Monthly Archives: November 2014

When and How to Refer Out a Case:

WHEN: If you are asking yourself the question “should I refer this case out,” the likely answer is “yes.” After all, the lawyer subconscious and instinct is keen and it is usually correct. The question itself is most likely the by-product of an internal recognition that you either lack the experience, the resources or the time to provide competent representation. It is a validation that while you may not recall the rules by name and number, your ethical baptism has instilled in you a strong desire to follow the rules and to do so in the best interests of the client. Your inner voice has reminded you that:

  • Model Rule 1.1 requires that for any engagement, the lawyer must provide competent representation which by definition assumes that the attorney has the “legal knowledge, skill, thoroughness and preparation reasonably necessary for the representation.” NOTE: Comment 2 to Rule 1.1 permits the “association” of an attorney with established competence in the subject matter as a means of discharging the duty to provide competent representation.
  • Model Rule 1.3 requires that an attorney act with “reasonable diligence and promptness” in representing a client.
  • Practice Pointer: While no Model Rule specifically addresses the financial ability of an attorney to undertake representation, it seems fundamental that an attorney cannot provide competent representation in undertaking a matter for representation when the attorney lacks the resources which will be necessary in order to provide competent representation. The better practice in such situations is to refer the matter out and/or to associate outside counsel.

HOW: Congratulations. As Dirty Harry famously stated, “A man’s got to know his limitations.” You have recognized your limitations and have wisely decided to refer a matter out, rather than to commit malpractice. The real question is not how to refer out a case, but how to refer out a case and still participate in the fee – right? The following is a non-exhaustive list of the issues presented by this situation:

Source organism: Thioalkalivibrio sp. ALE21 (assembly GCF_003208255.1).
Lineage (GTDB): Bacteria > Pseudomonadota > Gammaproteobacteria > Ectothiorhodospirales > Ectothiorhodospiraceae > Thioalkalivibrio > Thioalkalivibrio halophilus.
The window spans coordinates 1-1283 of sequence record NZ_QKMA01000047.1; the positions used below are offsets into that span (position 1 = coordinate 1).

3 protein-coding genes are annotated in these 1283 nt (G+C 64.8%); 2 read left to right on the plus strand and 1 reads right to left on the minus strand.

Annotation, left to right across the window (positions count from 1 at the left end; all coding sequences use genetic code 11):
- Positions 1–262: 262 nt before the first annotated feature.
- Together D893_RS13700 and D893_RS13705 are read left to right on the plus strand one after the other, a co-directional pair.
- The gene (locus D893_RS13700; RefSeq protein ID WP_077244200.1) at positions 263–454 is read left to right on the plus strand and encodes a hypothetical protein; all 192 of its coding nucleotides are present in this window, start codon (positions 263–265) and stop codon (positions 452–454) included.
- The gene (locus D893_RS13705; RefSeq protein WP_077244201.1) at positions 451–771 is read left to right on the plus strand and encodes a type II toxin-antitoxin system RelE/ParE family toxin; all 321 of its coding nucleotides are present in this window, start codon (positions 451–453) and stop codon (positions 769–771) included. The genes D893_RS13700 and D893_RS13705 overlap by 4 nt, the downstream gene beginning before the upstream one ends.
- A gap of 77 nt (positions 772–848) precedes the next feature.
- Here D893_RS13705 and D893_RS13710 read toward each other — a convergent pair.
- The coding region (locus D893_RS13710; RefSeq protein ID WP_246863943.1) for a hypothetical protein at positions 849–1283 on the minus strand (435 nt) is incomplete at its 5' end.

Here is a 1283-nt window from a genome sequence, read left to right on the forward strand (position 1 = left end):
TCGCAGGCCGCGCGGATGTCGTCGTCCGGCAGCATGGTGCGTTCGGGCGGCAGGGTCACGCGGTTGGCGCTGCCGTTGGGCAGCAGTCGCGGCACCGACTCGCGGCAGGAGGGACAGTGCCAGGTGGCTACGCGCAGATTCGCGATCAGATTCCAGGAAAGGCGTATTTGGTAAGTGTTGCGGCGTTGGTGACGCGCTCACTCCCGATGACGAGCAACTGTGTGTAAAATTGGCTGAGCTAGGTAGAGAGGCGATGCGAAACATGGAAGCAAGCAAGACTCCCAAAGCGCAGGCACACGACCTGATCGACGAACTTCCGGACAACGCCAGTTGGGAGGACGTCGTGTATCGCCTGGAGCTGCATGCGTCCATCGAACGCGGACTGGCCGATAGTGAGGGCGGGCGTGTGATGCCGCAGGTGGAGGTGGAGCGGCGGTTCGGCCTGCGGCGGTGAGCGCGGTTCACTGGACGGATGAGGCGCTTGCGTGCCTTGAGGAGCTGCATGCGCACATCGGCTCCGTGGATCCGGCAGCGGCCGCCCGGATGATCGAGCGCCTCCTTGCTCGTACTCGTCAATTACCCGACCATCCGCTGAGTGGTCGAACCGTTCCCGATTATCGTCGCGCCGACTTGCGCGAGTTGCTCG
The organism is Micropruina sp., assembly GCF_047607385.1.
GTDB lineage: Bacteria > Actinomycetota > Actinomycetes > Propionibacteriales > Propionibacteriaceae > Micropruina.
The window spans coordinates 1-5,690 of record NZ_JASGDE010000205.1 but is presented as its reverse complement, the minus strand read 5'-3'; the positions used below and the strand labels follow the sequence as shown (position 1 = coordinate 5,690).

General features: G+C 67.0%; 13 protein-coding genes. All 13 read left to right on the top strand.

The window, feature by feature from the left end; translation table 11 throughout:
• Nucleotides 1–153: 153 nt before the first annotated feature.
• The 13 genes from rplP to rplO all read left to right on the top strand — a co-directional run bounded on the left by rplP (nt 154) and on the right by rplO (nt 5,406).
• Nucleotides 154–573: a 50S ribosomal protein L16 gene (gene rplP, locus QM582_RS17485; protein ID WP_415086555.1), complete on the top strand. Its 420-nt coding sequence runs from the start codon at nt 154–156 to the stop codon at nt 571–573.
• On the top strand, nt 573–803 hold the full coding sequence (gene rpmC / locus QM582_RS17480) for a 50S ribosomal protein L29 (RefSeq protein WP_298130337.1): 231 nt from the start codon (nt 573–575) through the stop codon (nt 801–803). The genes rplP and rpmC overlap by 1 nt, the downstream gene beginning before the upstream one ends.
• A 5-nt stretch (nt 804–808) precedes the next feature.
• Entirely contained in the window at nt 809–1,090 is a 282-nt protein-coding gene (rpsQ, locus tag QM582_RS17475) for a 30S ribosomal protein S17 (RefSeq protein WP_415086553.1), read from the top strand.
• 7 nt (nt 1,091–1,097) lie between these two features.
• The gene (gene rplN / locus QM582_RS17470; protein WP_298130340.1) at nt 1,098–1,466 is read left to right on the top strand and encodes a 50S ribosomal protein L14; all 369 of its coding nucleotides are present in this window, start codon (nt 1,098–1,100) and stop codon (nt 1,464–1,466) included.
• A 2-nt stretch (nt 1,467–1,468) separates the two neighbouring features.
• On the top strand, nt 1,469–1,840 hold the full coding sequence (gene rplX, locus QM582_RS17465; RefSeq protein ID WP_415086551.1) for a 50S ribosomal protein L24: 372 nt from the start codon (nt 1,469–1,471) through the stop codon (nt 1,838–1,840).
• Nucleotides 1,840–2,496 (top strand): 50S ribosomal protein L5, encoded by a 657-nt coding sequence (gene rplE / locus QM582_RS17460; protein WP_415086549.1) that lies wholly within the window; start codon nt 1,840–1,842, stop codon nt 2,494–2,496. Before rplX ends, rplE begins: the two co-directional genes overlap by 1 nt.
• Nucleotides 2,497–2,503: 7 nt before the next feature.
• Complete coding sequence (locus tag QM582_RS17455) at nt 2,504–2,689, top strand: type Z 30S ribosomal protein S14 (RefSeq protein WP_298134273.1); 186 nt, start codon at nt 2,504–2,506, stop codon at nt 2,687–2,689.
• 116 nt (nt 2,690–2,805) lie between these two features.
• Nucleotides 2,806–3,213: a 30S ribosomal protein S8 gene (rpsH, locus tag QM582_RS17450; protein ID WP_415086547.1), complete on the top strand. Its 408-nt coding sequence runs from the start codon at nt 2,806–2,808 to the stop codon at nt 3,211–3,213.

In house referrals: In house referrals are not subject to the rules on fee sharing. Model Rule 1.5(e) addresses the division of fees between lawyers “who are not in the same firm.” Implicitly, the Rule would apparently bless the referral of a matter within a firm to an attorney with specialized knowledge and still permit the referring attorney to participate in the fees. This makes some inherent sense as the referring member by virtue of their membership in the firm will have both financial and ethical responsibility over the matter.

Outside Referrals: Consistent with the Rules, the policy behind Model Rule 1.5(e) is client protection (not necessarily lawyer protection). Rule 1.5(e) permits the agreements for the division of fees between lawyers of different firms ONLY IF:

            1. The division is in proportion to the services performed by each attorney OR each lawyer assumes joint responsibility for the representation; NOTE: While the division may be based on the proportion of work performed OR on the premise that each lawyer will assume joint responsibility, do not give mere lip service to the joint responsibility option. Comment 7 to Rule 1.5 clarifies that joint responsibility requires both financial and ethical responsibility and contemplates that in this arrangement both attorneys should be available to the client throughout the representation and should remain knowledgeable about the subject matter of the representation.
            2. The client agrees to the arrangement, including the share each lawyer will receive, and the agreement is confirmed in writing; and NOTE: While the Rule refers to “confirmation in writing”, as opposed to “signed by the client,” the better practice is to have the client sign. After all, there can be no better confirmation than the client’s signature.
            3. The total fee is reasonable.

BOTTOM LINE: The failure to follow these Rules is a virtual invitation to have your referral counsel explain to you in the future that while he or she would love to remit a part of the fee on a nice case back to you, the Rules simply won’t permit it. While the lack of an agreement in compliance with the Rules is not a bullet proof shield, it does place the referring attorney in a very compromised position. If you follow the suggestions set forth herein, you should avoid this situation. Oh yes, one parting note: the association of outside counsel should not serve to increase the overall fee charged to the client. If it does, it begs the question of the benefit to the client when the referral or association is presumably to secure the services of an attorney with some level of expertise who likely can handle the engagement without the aid of the associating counsel.

Ronnie Richter and Eric Bland